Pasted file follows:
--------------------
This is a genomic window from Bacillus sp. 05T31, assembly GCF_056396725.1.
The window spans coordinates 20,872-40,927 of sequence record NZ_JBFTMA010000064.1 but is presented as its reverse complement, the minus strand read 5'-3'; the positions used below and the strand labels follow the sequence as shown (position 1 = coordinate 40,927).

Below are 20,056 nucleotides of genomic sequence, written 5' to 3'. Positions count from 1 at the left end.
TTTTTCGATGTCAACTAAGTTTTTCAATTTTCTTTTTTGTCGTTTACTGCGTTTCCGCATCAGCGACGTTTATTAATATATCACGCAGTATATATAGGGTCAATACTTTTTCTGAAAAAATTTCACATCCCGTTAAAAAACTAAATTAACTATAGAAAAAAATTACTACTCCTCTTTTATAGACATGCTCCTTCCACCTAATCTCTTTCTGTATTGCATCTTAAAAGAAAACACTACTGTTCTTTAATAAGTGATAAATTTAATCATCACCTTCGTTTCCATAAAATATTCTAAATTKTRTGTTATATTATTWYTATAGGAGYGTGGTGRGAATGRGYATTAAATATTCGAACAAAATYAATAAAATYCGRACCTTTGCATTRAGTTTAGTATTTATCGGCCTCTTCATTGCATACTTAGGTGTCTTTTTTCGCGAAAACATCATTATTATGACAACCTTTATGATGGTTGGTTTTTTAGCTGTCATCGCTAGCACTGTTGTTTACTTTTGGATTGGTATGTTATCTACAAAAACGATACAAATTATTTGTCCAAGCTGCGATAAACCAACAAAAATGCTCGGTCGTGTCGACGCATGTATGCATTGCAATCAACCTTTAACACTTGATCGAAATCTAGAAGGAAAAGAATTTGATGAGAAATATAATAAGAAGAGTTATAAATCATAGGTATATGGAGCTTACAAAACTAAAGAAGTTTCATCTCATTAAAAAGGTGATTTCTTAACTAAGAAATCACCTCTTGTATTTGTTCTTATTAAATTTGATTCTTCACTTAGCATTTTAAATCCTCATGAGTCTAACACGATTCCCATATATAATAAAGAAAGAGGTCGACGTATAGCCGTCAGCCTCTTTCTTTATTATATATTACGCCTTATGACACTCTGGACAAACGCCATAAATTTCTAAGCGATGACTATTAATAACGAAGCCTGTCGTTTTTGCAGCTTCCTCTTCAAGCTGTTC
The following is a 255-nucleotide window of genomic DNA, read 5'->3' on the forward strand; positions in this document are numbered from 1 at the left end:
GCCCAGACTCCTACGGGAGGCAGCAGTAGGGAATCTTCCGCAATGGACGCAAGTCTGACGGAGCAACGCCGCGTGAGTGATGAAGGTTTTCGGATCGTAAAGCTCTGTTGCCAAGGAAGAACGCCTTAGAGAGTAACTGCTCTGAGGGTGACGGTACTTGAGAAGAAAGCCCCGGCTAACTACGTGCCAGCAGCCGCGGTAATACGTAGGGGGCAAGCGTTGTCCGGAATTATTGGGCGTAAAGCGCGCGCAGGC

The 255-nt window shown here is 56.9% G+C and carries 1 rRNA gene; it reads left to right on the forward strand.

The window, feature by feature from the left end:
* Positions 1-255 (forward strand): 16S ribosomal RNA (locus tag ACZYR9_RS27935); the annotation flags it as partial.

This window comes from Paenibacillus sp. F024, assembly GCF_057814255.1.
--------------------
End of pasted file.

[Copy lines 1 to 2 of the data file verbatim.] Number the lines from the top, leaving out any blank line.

This is a genomic window from Bacillus sp. 05T31, assembly GCF_056396725.1.
The window spans coordinates 20,872-40,927 of sequence record NZ_JBFTMA010000064.1 but is presented as its reverse complement, the minus strand read 5'-3'; the positions used below and the strand labels follow the sequence as shown (position 1 = coordinate 40,927).